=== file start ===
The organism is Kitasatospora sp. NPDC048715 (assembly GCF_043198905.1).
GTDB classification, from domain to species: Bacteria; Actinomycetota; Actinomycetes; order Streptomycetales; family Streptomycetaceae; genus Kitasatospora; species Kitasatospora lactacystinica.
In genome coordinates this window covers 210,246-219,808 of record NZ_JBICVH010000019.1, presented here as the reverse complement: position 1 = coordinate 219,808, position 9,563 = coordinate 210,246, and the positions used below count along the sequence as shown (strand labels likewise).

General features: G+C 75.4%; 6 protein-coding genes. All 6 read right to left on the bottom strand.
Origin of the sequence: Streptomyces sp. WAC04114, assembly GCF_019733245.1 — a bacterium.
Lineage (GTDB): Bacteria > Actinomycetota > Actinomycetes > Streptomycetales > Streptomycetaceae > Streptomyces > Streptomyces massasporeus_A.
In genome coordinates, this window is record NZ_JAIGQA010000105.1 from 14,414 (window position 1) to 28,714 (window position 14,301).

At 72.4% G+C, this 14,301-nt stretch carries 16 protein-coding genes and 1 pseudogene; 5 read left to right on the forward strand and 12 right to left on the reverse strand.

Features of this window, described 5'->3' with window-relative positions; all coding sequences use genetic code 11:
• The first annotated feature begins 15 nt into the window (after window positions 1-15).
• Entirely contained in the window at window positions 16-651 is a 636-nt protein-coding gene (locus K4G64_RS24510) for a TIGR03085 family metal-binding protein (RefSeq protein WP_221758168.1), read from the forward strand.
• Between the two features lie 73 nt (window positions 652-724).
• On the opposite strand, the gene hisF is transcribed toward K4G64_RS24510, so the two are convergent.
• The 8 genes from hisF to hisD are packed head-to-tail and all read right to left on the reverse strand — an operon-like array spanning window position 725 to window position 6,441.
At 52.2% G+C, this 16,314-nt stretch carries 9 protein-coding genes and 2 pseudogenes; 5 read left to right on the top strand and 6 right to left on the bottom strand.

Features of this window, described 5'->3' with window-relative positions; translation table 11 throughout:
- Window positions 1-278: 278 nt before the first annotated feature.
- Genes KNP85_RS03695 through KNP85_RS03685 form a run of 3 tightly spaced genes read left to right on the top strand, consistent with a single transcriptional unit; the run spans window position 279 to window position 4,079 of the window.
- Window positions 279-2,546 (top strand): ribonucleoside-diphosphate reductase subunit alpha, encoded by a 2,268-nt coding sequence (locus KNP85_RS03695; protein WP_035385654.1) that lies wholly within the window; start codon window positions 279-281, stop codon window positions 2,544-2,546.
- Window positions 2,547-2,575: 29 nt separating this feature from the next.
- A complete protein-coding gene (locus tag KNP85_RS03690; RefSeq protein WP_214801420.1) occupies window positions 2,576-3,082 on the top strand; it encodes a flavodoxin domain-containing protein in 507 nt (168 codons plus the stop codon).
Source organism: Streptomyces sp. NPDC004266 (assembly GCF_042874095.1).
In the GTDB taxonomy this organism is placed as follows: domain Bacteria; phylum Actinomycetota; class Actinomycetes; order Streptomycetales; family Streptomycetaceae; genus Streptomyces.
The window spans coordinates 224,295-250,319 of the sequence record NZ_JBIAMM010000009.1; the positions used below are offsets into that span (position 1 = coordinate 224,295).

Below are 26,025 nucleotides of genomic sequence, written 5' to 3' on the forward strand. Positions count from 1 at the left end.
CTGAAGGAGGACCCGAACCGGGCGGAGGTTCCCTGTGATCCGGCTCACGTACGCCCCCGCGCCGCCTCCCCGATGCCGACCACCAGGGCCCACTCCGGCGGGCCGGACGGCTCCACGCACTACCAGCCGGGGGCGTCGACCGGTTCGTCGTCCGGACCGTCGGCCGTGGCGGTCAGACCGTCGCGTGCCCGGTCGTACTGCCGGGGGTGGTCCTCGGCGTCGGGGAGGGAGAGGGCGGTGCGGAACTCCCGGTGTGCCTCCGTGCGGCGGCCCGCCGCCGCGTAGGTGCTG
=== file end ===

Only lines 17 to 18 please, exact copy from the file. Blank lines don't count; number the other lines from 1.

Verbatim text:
- Window positions 1-278: 278 nt before the first annotated feature.
- Genes KNP85_RS03695 through KNP85_RS03685 form a run of 3 tightly spaced genes read left to right on the top strand, consistent with a single transcriptional unit; the run spans window position 279 to window position 4,079 of the window.